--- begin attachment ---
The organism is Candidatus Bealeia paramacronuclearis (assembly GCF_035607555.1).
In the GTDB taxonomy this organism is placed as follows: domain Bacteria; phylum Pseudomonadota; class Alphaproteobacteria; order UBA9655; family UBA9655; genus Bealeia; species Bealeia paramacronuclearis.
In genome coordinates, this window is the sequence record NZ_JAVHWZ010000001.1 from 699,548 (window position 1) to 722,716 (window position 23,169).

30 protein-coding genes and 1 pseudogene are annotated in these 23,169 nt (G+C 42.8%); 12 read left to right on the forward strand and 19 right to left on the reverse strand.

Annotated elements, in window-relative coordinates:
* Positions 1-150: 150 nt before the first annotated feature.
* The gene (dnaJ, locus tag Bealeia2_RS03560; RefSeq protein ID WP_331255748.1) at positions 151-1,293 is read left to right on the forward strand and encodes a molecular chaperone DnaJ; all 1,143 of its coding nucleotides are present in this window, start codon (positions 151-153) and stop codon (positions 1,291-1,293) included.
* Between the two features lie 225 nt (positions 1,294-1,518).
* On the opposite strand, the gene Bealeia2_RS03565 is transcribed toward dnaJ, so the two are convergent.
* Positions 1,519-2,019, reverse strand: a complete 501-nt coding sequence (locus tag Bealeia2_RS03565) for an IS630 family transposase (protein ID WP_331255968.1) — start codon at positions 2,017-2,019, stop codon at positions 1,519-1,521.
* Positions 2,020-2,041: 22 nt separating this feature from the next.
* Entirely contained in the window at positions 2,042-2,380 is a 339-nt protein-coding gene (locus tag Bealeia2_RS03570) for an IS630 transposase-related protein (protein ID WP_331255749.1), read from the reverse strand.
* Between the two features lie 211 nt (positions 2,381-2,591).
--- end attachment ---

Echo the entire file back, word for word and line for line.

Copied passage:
The organism is Candidatus Bealeia paramacronuclearis (assembly GCF_035607555.1).
In the GTDB taxonomy this organism is placed as follows: domain Bacteria; phylum Pseudomonadota; class Alphaproteobacteria; order UBA9655; family UBA9655; genus Bealeia; species Bealeia paramacronuclearis.
In genome coordinates, this window is the sequence record NZ_JAVHWZ010000001.1 from 699,548 (window position 1) to 722,716 (window position 23,169).

30 protein-coding genes and 1 pseudogene are annotated in these 23,169 nt (G+C 42.8%); 12 read left to right on the forward strand and 19 right to left on the reverse strand.

Annotated elements, in window-relative coordinates:
* Positions 1-150: 150 nt before the first annotated feature.
* The gene (dnaJ, locus tag Bealeia2_RS03560; RefSeq protein ID WP_331255748.1) at positions 151-1,293 is read left to right on the forward strand and encodes a molecular chaperone DnaJ; all 1,143 of its coding nucleotides are present in this window, start codon (positions 151-153) and stop codon (positions 1,291-1,293) included.
* Between the two features lie 225 nt (positions 1,294-1,518).
* On the opposite strand, the gene Bealeia2_RS03565 is transcribed toward dnaJ, so the two are convergent.
* Positions 1,519-2,019, reverse strand: a complete 501-nt coding sequence (locus tag Bealeia2_RS03565) for an IS630 family transposase (protein ID WP_331255968.1) — start codon at positions 2,017-2,019, stop codon at positions 1,519-1,521.
* Positions 2,020-2,041: 22 nt separating this feature from the next.
* Entirely contained in the window at positions 2,042-2,380 is a 339-nt protein-coding gene (locus tag Bealeia2_RS03570) for an IS630 transposase-related protein (protein ID WP_331255749.1), read from the reverse strand.
* Between the two features lie 211 nt (positions 2,381-2,591).